The Guess Who’s “American Woman” Was A LEGENDARY Happy Accident

1972: (L-R) Bassist Bill Wallace, guitarist Kurt Winter, Singer, guitarist Don McDougall, pianist Burton Cummings, and drummer Garry Peterson of the rock band "The Guess Who" pose for a portrait in 1972. (Photo by Michael Ochs Archives/Getty Images)

It Was Written LIVE

“American Woman,” is among the most memorable anti-war songs of the flower power era but there wasn’t any monotonous lyric writing involved. It all started in Ontario, Canada when Randy Bachman had replaced a string on his guitar and was attempting to tune his guitar. While on stage before the audience, Bachman is playing various tunes trying to get the sound on his instrument just right. As the fans wait, they talk amongst themselves and move about the venue. Suddenly, Bachman hears more than just a normal strum.


Imagine being in the crowd when this happens…

In the words of Randy Bachman, “And all their heads snapped back. Suddenly I realize I’m playing a riff I don’t want to forget, and I have to keep playing it. So I stand up and I’m playing this riff. I’m alone on stage.” He talks about the spontaneous moment when the audience hears the riff of “American Woman” for the first time. Frankly, that was the first time anyone, including Bachman himself, had ever heard the iconic anti-war song. At the time, the band and the fans had a major conflict with the Vietnam war. The Guess Who and a good portion of the crowd were drafting the war in Vietnam from escaping the U.S. to the safety of Canada.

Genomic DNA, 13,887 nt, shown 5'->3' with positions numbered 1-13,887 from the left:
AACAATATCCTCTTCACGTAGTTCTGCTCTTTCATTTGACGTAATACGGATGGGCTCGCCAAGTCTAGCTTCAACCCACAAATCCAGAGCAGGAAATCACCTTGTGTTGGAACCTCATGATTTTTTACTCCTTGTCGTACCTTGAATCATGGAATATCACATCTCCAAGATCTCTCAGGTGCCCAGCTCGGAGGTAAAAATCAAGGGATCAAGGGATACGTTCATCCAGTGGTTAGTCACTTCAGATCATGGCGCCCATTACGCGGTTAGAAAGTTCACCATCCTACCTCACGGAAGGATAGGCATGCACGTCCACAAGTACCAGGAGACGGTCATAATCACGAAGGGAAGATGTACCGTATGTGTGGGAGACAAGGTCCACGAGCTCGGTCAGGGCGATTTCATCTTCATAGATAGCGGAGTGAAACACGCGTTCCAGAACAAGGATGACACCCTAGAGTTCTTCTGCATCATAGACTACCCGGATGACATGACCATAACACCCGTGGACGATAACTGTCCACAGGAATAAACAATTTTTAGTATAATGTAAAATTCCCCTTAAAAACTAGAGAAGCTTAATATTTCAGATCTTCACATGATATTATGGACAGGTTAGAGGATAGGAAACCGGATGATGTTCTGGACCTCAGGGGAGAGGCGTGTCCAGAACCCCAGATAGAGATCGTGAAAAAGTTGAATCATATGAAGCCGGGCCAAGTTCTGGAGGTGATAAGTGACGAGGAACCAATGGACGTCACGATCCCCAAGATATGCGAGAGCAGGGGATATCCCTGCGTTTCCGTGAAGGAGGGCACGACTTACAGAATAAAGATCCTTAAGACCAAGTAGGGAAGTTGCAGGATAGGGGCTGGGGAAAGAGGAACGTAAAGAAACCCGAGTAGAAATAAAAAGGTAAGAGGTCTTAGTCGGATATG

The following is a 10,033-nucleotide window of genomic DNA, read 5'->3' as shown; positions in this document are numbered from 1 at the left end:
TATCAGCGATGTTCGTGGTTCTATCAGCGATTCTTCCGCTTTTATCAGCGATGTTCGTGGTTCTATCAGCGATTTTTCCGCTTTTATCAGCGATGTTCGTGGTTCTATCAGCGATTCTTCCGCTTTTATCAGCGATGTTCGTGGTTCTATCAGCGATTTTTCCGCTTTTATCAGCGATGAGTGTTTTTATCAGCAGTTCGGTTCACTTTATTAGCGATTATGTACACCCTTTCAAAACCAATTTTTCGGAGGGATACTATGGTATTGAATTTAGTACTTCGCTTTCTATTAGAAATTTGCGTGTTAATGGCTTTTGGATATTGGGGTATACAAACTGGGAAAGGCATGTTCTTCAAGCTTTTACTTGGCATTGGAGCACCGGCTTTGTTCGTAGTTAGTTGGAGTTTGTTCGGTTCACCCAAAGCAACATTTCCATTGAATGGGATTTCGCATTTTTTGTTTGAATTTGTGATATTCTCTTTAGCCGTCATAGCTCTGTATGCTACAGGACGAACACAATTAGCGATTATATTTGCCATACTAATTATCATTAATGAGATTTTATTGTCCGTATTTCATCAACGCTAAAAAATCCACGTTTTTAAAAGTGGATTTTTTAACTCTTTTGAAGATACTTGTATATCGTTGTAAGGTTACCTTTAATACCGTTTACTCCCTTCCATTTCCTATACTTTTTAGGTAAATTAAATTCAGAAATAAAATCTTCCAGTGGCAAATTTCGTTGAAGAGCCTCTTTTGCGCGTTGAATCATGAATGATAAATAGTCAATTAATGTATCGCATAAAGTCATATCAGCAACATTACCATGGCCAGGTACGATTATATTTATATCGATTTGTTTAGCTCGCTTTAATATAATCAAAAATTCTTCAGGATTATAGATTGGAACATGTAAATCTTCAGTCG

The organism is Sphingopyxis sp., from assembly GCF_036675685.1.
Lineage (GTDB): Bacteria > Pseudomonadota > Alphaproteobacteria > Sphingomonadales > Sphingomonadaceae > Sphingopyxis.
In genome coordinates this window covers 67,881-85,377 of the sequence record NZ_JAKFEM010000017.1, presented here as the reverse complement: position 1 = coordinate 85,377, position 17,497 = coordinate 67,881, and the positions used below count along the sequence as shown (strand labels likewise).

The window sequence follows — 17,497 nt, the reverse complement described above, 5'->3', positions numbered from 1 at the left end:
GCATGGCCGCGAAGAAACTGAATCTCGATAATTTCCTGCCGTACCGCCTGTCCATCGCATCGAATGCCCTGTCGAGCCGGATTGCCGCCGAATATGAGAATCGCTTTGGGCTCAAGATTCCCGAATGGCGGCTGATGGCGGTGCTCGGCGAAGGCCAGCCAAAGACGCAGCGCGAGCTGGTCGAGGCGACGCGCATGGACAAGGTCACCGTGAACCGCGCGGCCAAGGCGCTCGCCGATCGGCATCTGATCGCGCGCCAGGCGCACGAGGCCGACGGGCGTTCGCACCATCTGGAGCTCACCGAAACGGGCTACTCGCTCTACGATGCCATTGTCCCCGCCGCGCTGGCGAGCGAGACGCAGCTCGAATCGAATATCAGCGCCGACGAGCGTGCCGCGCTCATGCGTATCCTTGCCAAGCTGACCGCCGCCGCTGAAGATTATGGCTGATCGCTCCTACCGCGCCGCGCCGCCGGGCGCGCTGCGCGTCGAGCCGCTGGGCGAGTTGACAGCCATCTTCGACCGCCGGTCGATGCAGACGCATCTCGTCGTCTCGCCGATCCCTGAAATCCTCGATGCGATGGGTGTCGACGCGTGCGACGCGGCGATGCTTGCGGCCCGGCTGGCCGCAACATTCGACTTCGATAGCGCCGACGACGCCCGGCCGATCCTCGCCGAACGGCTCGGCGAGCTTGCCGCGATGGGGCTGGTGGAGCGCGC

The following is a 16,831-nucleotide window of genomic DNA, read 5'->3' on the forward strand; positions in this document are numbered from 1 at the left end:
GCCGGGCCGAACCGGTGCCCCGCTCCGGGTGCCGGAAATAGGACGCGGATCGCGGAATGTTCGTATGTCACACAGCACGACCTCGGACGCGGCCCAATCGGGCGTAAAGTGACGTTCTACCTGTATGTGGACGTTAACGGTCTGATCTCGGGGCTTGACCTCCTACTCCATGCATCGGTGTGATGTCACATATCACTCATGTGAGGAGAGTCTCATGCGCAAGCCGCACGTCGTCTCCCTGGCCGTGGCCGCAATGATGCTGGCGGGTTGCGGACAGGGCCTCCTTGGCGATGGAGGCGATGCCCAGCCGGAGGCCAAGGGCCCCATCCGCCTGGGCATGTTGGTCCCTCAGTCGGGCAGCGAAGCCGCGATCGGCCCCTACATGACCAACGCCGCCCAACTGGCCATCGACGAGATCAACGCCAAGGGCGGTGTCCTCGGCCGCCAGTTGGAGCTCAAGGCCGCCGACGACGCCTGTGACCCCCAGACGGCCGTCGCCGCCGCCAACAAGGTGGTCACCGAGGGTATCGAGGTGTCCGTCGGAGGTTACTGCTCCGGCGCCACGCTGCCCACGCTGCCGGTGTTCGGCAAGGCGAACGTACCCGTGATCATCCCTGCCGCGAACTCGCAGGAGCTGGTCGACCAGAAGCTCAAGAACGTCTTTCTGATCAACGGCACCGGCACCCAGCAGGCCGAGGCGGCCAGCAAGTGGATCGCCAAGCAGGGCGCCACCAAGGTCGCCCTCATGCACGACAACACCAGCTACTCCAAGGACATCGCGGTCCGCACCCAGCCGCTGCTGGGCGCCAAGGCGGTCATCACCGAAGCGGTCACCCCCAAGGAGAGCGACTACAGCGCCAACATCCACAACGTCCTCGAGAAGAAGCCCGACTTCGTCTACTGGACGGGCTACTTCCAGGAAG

UNSPECIFIED – JANUARY 01: Photo of GUESS The Who (Photo by Gems/Redferns)

All Together Now

While Bachman, was on stage trying to birth “American Woman,” the rest of The Guess Who rush to accompany the guitarist. Burton Cummings starts improvising lyrics, “American woman, stay away from me.” The band found a kid in the crowd who had recorded the performance and they were able to officially record the classic with reference from the tape. Eventually The Guess Who ended up playing the song at the White House for royal guests in 1970. Cummings now reflects, “It left a bad taste in my mouth…They wanted a Commonwealth act when Charles and Anne went there. We were the token Commonwealthers.”